However, a growing number of outdoor projectors are designed to be an all-in-one machine that produces both great picture and quality sound. If you can’t or don’t wish to use separate speakers, finding a projector with great sound might be a top priority.
Wifi connectivity is becoming a more popular feature as manufacturers respond to changes in how people use technology; streaming services have replaced the use of DVDs in many homes. While not every projector features it, a growing number of affordable projectors do include some sort of wifi connectivity. Some projectors even function much the same as a smart TV, with an app store that allows streaming from Netflix, Amazon, and other services directly from the projector.
Such convenience can be hard to resist. After all, setting up the projector, screen, seating, and assembling snacks is enough work. Why spend more time setting up equipment when simply using the remote or streaming from a mobile device is an option?
Size and Portability
The smaller (and lighter) the projector, the easier it is to transport, set up, and pack away for next time. That ease of use, though, usually comes with a loss of picture and sound quality. Bigger, bulkier projectors are able to include all the technology needed to create optimal images.
Unless the projector needs to be toted in a backpack, like for a camping trip, picture quality should take precedence over portability. It’s tempting to pick up a small projector—with its possibly smaller price tag—but the compromises are often too great for many cinephiles. Fortunately, portable projectors are continually improving, and some can compete with their larger counterparts, such as the one you’ll find in our picks, below.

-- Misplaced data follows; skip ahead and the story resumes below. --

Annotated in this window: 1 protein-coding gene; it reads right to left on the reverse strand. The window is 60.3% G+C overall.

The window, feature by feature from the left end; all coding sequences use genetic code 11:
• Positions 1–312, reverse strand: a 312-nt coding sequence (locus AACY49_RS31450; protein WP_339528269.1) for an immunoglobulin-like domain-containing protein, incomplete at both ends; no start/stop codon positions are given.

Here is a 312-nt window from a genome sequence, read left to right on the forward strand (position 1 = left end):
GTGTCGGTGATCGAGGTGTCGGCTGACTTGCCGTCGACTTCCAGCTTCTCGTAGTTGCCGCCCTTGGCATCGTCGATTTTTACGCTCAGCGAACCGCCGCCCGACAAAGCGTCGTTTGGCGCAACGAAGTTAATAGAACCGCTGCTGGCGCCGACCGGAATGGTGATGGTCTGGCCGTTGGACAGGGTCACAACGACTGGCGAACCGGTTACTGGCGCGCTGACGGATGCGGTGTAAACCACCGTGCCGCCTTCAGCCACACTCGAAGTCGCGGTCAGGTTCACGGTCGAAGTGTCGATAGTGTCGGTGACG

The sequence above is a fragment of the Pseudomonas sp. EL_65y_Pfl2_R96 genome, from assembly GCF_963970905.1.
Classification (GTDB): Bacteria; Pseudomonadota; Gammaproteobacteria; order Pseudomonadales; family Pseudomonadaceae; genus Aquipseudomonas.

Adaptors and Ports
Ports in regard to projectors refer to the types of cables that can be plugged into a projector to connect devices such as DVD/Blu-Ray players, speakers, or laptops, and mobile phones. Ports on projectors are HDMI (also used for TVs ), VGA (commonly used for laptops/computers), and audio out. Due to the increased use of cell phones for streaming, USB ports are rising in popularity, and are featured on most new models. Keen to stay relevant and competitive with each other, manufacturers try to match the features provided by others, so most projectors will have each of these ports, although smaller projectors often sacrifice one or more to save space.
Depending on the device that you use to play movies on your outdoor projector, you may need an adaptor. Adaptors are used when the device, such as a laptop or cell phone, uses a cable type that doesn’t match up to your projector. This is a common problem with Apple devices because iPhones, iPads, and Macbooks use cables that are specific to that brand. Luckily, these issues are fairly common and can be solved by getting an adaptor that acts as a middle man between the device and the projector.